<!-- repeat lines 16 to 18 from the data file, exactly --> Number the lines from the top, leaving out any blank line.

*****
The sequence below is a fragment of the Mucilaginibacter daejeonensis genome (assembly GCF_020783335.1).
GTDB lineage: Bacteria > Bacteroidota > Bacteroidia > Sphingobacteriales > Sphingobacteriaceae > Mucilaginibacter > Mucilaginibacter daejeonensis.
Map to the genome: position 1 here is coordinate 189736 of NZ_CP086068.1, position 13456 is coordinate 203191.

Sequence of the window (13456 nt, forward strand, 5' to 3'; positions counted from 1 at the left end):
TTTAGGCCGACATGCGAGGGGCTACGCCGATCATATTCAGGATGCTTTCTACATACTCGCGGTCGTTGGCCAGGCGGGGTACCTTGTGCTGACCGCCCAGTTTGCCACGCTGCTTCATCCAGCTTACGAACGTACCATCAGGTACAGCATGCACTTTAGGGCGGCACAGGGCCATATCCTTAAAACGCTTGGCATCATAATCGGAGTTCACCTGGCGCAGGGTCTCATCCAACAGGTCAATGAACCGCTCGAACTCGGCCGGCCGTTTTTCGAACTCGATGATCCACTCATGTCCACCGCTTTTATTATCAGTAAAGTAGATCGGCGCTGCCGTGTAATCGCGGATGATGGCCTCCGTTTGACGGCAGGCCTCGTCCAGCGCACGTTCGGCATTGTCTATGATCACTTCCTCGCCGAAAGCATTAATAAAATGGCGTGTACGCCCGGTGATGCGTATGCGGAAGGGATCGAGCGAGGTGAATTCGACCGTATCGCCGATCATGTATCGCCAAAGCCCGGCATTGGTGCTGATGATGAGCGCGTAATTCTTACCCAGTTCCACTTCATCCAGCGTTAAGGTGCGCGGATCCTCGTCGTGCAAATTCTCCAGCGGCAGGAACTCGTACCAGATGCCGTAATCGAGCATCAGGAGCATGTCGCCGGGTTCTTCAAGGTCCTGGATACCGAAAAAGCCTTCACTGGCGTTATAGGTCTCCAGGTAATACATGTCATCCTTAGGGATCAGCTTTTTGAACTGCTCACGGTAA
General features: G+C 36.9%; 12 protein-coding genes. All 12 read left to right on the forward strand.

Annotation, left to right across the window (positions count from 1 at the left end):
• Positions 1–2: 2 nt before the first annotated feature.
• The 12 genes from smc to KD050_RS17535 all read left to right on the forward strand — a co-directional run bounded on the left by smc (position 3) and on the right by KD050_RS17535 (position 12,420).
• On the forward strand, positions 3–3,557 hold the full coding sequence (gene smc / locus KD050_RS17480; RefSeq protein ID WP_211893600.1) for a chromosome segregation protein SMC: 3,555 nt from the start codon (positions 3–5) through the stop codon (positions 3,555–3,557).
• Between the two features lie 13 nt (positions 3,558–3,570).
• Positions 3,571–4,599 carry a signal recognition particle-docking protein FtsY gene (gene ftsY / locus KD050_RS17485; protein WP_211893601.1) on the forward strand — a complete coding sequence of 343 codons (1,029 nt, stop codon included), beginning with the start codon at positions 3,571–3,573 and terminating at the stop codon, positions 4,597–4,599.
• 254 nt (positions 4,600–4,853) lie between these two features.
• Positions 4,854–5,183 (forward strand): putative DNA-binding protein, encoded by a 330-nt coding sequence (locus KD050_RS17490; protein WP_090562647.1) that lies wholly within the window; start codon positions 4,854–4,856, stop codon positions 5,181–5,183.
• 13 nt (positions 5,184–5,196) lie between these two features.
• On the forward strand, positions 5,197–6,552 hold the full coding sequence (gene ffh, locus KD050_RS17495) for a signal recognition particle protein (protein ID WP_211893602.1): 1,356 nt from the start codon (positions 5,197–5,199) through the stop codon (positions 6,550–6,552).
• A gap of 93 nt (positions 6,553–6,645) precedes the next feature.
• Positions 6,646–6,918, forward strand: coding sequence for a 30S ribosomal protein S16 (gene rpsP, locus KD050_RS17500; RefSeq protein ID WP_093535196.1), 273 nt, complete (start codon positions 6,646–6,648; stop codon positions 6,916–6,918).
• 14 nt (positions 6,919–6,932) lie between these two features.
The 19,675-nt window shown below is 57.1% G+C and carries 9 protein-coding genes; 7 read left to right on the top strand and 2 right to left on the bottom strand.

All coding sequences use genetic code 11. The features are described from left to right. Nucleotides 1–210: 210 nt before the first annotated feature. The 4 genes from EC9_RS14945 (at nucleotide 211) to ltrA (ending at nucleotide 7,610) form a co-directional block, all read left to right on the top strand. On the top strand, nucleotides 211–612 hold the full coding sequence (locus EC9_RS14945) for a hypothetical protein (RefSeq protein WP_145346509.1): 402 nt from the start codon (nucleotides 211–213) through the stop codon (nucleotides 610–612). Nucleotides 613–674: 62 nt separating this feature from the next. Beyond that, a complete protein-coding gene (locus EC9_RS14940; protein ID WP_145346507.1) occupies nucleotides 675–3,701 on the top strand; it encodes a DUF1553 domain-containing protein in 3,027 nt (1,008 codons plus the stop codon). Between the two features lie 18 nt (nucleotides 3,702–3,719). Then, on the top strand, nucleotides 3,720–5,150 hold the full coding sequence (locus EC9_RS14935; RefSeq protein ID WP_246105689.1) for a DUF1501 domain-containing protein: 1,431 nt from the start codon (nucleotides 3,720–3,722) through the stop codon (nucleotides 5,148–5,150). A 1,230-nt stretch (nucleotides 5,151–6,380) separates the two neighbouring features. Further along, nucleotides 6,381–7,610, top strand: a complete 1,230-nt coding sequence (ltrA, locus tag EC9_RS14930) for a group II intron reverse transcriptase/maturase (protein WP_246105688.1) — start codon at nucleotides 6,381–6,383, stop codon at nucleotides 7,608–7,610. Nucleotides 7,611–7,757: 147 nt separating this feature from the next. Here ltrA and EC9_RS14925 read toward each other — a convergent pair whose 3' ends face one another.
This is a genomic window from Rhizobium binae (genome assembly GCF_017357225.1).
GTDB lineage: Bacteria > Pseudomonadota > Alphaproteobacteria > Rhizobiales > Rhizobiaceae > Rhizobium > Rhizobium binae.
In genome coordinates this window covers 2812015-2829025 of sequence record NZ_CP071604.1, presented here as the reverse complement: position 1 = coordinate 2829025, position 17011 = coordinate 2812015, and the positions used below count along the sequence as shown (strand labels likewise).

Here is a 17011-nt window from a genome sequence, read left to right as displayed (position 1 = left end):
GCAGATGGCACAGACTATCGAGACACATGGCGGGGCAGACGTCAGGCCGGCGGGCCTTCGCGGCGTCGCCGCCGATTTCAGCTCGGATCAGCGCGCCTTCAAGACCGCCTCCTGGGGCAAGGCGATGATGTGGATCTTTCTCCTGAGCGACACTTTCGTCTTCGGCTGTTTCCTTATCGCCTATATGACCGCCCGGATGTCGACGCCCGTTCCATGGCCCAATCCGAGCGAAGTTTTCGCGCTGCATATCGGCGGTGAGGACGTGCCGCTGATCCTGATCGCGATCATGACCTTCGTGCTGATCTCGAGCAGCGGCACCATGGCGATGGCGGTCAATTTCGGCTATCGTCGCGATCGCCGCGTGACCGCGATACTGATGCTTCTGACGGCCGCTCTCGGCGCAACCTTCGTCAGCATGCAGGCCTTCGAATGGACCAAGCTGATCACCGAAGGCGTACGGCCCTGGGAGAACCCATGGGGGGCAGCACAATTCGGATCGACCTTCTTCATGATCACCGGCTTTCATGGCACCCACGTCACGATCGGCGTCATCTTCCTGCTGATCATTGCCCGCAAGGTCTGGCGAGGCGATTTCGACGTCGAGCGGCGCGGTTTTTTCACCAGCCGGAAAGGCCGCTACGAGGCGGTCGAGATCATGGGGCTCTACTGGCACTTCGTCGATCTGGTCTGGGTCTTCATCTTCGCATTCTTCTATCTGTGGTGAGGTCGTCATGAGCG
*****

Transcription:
• On the forward strand, positions 5,197–6,552 hold the full coding sequence (gene ffh, locus KD050_RS17495) for a signal recognition particle protein (protein ID WP_211893602.1): 1,356 nt from the start codon (positions 5,197–5,199) through the stop codon (positions 6,550–6,552).
• A gap of 93 nt (positions 6,553–6,645) precedes the next feature.
• Positions 6,646–6,918, forward strand: coding sequence for a 30S ribosomal protein S16 (gene rpsP, locus KD050_RS17500; RefSeq protein ID WP_093535196.1), 273 nt, complete (start codon positions 6,646–6,648; stop codon positions 6,916–6,918).